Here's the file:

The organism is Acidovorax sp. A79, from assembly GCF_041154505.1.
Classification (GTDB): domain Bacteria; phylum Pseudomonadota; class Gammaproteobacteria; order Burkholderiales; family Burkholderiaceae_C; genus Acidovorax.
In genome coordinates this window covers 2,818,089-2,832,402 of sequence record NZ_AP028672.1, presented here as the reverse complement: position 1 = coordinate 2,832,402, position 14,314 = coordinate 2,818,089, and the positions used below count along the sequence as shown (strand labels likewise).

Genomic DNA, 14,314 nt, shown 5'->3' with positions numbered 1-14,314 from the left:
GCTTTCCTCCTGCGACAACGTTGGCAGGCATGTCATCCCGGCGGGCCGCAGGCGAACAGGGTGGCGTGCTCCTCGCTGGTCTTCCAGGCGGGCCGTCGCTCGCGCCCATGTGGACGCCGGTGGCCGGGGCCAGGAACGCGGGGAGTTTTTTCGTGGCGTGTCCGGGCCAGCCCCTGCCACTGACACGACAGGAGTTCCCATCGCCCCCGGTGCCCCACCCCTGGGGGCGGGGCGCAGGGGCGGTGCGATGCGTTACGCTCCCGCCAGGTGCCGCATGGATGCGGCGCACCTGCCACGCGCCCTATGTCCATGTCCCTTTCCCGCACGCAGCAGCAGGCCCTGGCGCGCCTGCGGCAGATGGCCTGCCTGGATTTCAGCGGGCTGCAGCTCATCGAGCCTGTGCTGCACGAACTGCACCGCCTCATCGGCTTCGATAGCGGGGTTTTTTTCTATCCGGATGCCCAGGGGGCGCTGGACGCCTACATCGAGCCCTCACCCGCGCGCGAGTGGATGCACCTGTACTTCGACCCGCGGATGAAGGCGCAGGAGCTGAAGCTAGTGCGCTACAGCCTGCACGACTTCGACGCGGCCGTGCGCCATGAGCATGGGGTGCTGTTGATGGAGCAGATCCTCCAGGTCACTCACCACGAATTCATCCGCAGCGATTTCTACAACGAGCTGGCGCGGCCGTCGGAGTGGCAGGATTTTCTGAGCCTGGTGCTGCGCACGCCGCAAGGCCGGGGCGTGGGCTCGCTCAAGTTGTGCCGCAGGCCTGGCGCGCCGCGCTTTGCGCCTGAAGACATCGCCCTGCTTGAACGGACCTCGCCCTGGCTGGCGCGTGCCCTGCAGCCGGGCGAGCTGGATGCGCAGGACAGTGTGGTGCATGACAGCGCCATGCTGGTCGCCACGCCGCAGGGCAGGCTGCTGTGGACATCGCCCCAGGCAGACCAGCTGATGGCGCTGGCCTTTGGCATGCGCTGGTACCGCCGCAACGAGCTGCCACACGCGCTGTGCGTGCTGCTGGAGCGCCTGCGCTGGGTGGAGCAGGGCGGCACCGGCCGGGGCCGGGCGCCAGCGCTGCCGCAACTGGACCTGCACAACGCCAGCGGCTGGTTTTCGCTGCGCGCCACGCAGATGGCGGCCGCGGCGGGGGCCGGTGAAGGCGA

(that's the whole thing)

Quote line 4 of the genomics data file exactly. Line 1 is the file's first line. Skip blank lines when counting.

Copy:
Genomic DNA, 14,314 nt, shown 5'->3' with positions numbered 1-14,314 from the left: